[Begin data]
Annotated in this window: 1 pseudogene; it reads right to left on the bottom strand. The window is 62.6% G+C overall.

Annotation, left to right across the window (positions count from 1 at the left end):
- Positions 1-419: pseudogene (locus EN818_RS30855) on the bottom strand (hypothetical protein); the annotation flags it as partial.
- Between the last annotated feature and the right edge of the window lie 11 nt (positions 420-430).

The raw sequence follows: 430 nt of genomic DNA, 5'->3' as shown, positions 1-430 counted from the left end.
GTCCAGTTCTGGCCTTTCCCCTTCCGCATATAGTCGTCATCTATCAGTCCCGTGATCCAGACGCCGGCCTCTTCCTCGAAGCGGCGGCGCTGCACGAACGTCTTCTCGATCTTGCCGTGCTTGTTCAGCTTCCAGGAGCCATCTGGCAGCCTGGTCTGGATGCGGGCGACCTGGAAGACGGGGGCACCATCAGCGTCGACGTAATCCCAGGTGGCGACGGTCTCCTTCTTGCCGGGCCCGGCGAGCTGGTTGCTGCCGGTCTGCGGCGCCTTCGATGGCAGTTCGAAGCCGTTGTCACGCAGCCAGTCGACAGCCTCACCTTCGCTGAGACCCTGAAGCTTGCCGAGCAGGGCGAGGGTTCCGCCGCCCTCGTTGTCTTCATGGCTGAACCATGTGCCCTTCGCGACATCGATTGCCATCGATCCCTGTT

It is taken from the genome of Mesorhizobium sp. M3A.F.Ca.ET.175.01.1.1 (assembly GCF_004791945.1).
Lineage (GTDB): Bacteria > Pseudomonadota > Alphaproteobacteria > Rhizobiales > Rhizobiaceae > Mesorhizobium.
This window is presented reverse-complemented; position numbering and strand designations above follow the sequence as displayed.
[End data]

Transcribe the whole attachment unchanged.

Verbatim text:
Annotated in this window: 1 pseudogene; it reads right to left on the bottom strand. The window is 62.6% G+C overall.

Annotation, left to right across the window (positions count from 1 at the left end):
- Positions 1-419: pseudogene (locus EN818_RS30855) on the bottom strand (hypothetical protein); the annotation flags it as partial.
- Between the last annotated feature and the right edge of the window lie 11 nt (positions 420-430).

The raw sequence follows: 430 nt of genomic DNA, 5'->3' as shown, positions 1-430 counted from the left end.
GTCCAGTTCTGGCCTTTCCCCTTCCGCATATAGTCGTCATCTATCAGTCCCGTGATCCAGACGCCGGCCTCTTCCTCGAAGCGGCGGCGCTGCACGAACGTCTTCTCGATCTTGCCGTGCTTGTTCAGCTTCCAGGAGCCATCTGGCAGCCTGGTCTGGATGCGGGCGACCTGGAAGACGGGGGCACCATCAGCGTCGACGTAATCCCAGGTGGCGACGGTCTCCTTCTTGCCGGGCCCGGCGAGCTGGTTGCTGCCGGTCTGCGGCGCCTTCGATGGCAGTTCGAAGCCGTTGTCACGCAGCCAGTCGACAGCCTCACCTTCGCTGAGACCCTGAAGCTTGCCGAGCAGGGCGAGGGTTCCGCCGCCCTCGTTGTCTTCATGGCTGAACCATGTGCCCTTCGCGACATCGATTGCCATCGATCCCTGTT

It is taken from the genome of Mesorhizobium sp. M3A.F.Ca.ET.175.01.1.1 (assembly GCF_004791945.1).
Lineage (GTDB): Bacteria > Pseudomonadota > Alphaproteobacteria > Rhizobiales > Rhizobiaceae > Mesorhizobium.
This window is presented reverse-complemented; position numbering and strand designations above follow the sequence as displayed.